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Martine Sitbon

Shari Sims

Source: Fashion Photography Archive 2015

Designer Biography

Harriet Selling

Tory Turk

Source: Fashion Photography Archive 2015

Designer Biography

Givenchy Couture, Fall/Winter 1988

Aimee Williams

Source: Fashion Photography Archive 2015

Article

The year 1988 marked major events for Givenchy. In June, French conglomerate Louis Vuitton Moët Hennessey (LVMH) acquired Givenchy’s couture line. Hubert de Givenchy received his Lifetime Achievement award in October. The fall/winter collection’s focal points were texture and color. Rich greens, purples, and crimson saturated fluid fabrics like satin, velvet, and silk, with matching dyed mink, beaver, and fox coats and stoles. Large dyed feathers made an impact in evening wear, affixed to floor-l

Givenchy Couture, Spring/Summer 1997

Aimee Williams

Source: Fashion Photography Archive 2015

Article

Alexander McQueen’s 1997 premiere at Givenchy following John Galliano’s departure resounded notably during the spring/summer couture showings, heralding the “revival of couture.” Showing at the École Nationale Supérieure des Beaux-Arts in Paris, the Grecian-inspired collection acknowledged the house’s defining conventions with double-breasted ivory suits and straightened silhouettes that hit above the knee. A generally neutral to white palette of silk, finely woven feathers, and gossamer textures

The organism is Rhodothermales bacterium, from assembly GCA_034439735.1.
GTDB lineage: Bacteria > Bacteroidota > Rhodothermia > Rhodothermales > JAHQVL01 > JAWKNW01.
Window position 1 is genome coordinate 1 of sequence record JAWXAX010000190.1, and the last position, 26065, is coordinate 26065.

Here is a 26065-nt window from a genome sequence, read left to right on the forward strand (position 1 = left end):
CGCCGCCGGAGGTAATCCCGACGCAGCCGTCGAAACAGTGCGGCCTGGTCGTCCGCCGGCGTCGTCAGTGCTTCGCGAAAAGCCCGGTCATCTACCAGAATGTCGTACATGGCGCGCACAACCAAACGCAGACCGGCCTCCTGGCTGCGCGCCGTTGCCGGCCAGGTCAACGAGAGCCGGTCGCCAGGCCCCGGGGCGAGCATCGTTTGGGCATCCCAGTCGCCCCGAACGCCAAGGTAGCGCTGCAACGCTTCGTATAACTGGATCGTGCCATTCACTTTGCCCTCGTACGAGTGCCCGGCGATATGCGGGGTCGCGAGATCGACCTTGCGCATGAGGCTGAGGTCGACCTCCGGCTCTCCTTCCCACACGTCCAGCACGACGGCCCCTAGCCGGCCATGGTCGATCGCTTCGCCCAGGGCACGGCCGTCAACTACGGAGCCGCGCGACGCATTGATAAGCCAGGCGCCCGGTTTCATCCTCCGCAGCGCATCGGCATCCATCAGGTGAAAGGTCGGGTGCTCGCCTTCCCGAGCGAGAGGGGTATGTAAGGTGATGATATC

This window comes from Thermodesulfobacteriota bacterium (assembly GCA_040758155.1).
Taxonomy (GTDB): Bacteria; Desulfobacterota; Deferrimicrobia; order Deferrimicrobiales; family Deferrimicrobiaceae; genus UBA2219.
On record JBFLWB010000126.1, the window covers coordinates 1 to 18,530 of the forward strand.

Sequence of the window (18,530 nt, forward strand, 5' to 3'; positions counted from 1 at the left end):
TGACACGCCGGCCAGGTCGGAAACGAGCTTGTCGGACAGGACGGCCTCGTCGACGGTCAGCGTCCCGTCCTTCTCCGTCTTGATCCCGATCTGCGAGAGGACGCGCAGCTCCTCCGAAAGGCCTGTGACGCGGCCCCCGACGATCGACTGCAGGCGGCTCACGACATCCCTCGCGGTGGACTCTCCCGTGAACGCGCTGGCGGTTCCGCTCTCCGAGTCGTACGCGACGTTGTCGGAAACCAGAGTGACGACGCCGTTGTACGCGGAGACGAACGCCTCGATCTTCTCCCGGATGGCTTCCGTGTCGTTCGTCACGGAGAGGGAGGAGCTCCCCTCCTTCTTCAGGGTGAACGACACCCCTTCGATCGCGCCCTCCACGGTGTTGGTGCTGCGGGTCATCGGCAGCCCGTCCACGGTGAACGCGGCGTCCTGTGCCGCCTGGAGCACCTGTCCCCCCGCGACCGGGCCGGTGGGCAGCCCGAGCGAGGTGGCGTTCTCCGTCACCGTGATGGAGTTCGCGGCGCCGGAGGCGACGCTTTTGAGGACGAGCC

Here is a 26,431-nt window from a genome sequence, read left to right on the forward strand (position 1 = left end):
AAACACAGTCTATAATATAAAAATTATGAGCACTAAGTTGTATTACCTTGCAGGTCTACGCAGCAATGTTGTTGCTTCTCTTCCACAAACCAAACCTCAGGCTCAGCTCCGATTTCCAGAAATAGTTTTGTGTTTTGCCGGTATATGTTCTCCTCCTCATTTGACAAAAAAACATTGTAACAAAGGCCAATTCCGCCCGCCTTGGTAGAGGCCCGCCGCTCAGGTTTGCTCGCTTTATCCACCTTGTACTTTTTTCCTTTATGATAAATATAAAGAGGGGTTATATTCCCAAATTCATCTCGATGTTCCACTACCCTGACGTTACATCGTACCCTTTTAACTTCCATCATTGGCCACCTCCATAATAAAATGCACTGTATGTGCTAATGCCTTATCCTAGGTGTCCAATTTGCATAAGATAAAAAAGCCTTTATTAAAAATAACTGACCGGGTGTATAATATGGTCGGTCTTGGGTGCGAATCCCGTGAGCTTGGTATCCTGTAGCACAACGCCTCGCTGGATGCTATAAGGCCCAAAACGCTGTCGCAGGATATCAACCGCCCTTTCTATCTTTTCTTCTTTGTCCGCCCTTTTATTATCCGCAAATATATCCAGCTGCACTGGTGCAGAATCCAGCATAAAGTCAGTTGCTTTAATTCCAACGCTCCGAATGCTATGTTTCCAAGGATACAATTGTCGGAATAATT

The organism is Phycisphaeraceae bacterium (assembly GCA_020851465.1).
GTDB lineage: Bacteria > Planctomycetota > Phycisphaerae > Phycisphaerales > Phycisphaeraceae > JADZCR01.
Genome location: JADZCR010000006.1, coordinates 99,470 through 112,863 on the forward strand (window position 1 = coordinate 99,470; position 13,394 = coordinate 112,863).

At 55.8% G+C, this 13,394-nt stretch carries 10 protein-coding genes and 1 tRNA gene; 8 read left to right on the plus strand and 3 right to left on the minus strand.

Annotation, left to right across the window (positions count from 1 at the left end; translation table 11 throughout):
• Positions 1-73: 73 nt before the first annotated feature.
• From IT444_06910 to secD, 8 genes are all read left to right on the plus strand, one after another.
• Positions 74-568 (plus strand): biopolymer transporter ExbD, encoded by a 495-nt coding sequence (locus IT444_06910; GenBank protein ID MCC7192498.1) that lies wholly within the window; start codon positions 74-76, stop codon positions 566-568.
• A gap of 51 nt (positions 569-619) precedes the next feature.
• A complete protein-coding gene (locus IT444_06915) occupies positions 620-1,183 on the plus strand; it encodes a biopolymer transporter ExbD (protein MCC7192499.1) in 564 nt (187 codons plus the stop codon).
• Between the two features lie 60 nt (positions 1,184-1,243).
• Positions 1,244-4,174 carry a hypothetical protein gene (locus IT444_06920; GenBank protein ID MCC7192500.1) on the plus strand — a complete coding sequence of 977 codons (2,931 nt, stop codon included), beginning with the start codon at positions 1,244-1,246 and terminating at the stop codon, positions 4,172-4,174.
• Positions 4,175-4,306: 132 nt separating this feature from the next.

Givenchy Couture, Fall/Winter 1983

Aimee Williams

Source: Fashion Photography Archive 2015

Article

Givenchy’s well-received fall/winter 1983 couture collection augured the opulence of the decade. Lavish surfeit came in many options for patrons, from jewel-encrusted leather boleros and skirt suits trimmed with mink and fox fur for day, to sequined metallic gowns for evening. Suede and leather gloves and hats and oversized jewels accessorized hand-painted silk skirts and dresses. The chemise and the hourglass shape prevailed. The former figure came in a range of sumptuous textiles, corresponding

Early Orientalism and the Barbaresque

Adam Geczy

Source: Fashion and Orientalism. Dress, Textiles and Culture from the 17th to the 21st Century 2013

Book chapter

Just to what extent Justinian was instrumental in the demystification of silk within Europe is debatable, because the fibres of the highest quality still emanated from elsewhere: the Middle East and Cathay. Silks had always been the commodity of choice for the Roman citizenry and aristocracy. Although the earliest dates of trade with Asia and the Middle East are uncertain, they can be traced to as far back as the fourth century bc, when the commerce was predominately with India and Persia. China